Prime minister Liz Truss has told the party faithful that she will lead Britain through “stormy days” during the economic “tempest” caused by the Covid-19 crisis and Russia’s invasion of Ukraine.
The prime minister, in power for a month, sought to rally Conservative MPs behind her faltering leadership, at a party conference that has descended into acrimony, cabinet infighting and confusion.
She said she had three priorities for Britain: “Growth, growth and growth.”
Amid opinion polls showing slumping support for her government, Truss told delegates that she had fought to get where she was: “I know how it feels to have your potential dismissed by those who think they know better.”
Truss vowed to “get Britain moving”, adding to applause from fellow Tories that she refuses “to consign our great country to decline”.
The speech was disrupted by two protesters with a yellow Greenpeace flag saying: “Who voted for this?”
Truss reminded delegates about the government’s intervention to help households and businesses from rising energy bills, saying it was bigger than any similar scheme in other European countries.
The prime minister insisted that she was sticking to plans to “level up” the regions of the UK, a policy forged by her predecessor Boris Johnson.
“I know what it’s like to live somewhere which is not feeling the benefits of economic growth,” Truss said in her keynote speech on the final day of the party conference.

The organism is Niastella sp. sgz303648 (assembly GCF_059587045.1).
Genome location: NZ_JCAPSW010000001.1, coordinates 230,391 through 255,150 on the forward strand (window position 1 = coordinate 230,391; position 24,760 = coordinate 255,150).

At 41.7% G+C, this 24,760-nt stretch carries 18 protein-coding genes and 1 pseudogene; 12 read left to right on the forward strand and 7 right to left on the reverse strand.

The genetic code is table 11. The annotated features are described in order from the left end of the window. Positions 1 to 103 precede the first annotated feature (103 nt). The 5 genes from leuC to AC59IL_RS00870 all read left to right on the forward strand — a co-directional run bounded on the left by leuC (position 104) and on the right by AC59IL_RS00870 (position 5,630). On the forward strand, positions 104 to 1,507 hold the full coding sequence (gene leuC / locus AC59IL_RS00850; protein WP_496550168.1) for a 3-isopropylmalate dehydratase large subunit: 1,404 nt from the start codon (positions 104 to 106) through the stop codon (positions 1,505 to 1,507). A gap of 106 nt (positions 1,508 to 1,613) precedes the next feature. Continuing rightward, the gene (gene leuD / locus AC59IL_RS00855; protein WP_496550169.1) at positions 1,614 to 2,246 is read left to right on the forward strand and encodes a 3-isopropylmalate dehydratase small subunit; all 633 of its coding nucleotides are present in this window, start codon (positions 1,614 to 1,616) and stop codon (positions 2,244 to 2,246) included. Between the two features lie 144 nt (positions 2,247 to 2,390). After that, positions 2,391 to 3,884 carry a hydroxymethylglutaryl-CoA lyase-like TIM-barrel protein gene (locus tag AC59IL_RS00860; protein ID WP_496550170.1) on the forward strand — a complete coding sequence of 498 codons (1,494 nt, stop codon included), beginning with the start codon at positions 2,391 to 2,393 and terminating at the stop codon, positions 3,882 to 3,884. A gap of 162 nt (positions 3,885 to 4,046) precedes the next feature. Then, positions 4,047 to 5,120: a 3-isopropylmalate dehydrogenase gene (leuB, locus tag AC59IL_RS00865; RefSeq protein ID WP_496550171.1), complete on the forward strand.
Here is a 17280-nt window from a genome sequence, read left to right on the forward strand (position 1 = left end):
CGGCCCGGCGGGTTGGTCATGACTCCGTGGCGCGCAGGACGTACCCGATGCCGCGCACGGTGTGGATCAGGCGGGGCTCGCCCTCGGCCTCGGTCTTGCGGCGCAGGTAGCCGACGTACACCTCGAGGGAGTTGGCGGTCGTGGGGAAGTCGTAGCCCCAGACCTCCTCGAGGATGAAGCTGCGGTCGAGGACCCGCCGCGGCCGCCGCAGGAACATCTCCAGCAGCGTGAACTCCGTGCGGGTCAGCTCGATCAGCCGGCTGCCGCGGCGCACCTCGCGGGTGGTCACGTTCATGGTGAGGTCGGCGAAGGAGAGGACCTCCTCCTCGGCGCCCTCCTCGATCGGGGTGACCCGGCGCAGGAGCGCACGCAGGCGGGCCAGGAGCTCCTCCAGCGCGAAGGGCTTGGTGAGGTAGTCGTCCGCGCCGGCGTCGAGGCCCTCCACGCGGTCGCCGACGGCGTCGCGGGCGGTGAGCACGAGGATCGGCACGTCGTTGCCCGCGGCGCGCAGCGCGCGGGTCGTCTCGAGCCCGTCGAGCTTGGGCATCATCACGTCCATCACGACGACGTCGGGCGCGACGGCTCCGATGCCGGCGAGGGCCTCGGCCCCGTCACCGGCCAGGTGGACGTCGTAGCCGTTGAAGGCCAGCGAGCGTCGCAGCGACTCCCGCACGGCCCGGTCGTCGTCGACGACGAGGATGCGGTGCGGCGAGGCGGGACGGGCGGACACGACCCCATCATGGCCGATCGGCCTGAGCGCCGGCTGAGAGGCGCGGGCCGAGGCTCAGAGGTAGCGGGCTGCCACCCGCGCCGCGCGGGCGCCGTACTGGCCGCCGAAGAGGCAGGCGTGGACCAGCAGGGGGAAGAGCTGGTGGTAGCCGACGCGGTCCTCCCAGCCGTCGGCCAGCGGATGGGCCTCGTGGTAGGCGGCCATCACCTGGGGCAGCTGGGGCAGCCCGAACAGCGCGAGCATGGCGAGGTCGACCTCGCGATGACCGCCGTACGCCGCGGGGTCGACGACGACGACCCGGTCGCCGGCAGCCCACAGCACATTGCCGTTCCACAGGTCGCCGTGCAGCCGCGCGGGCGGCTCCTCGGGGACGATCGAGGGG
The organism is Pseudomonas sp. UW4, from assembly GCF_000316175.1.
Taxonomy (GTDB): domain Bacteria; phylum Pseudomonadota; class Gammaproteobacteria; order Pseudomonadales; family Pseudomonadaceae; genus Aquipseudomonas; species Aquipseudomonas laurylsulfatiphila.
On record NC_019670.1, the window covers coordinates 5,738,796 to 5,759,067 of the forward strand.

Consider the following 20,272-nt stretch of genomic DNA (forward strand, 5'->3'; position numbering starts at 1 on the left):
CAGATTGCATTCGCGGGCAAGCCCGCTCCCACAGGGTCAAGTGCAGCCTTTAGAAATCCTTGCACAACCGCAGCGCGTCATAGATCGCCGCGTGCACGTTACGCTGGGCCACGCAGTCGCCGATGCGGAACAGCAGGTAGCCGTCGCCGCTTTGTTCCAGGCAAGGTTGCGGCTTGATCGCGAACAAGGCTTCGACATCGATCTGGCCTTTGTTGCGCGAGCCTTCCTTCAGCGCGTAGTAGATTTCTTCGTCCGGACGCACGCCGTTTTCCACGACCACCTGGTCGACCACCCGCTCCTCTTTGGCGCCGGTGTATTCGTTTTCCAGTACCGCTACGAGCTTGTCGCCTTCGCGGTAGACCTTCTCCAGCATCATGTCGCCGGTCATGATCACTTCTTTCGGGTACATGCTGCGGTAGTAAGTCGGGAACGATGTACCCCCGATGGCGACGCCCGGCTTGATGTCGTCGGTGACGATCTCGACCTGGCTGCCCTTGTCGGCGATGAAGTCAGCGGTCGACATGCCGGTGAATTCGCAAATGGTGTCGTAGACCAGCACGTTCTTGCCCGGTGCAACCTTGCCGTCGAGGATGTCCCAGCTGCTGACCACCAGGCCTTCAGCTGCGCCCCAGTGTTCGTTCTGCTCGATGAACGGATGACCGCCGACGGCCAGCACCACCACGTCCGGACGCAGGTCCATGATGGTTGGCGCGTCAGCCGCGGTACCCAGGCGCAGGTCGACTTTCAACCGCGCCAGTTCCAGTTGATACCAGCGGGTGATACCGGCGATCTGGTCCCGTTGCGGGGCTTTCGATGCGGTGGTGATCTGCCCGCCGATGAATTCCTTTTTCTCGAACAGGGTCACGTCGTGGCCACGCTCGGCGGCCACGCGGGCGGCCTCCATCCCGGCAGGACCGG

“I’ve seen the boarded-up shops and people with no hope turning to drugs,” she said. “We need to fund the furthest behind first.”
But she insisted that the answer to Britain’s economic problems was “growing the economic pie so that everyone gets a slice”, by continuing to cut taxes.
Truss’s fiscal event last month, which featured £45bn of unfunded tax cuts, has prompted wild gyrations in sterling and gilt markets, but she remained unapologetic.
“Not everyone is in favor of change but everyone will benefit from the results,” she said. “The Conservative party will always be the party of low taxes.”
The prime minister might have hoped the conference would be a coronation after her election as Tory leader on September 5; instead she is struggling to get a grip on her party after days of political chaos.
The prime minister was forced on Monday to ax a plan to scrap the 45p top rate of tax by rebel Tory MPs, prompting home secretary Suella Braverman to accuse her colleagues of staging “a coup”. Kemi Badenoch, trade secretary, in turn accused Braverman of using “inflammatory language”.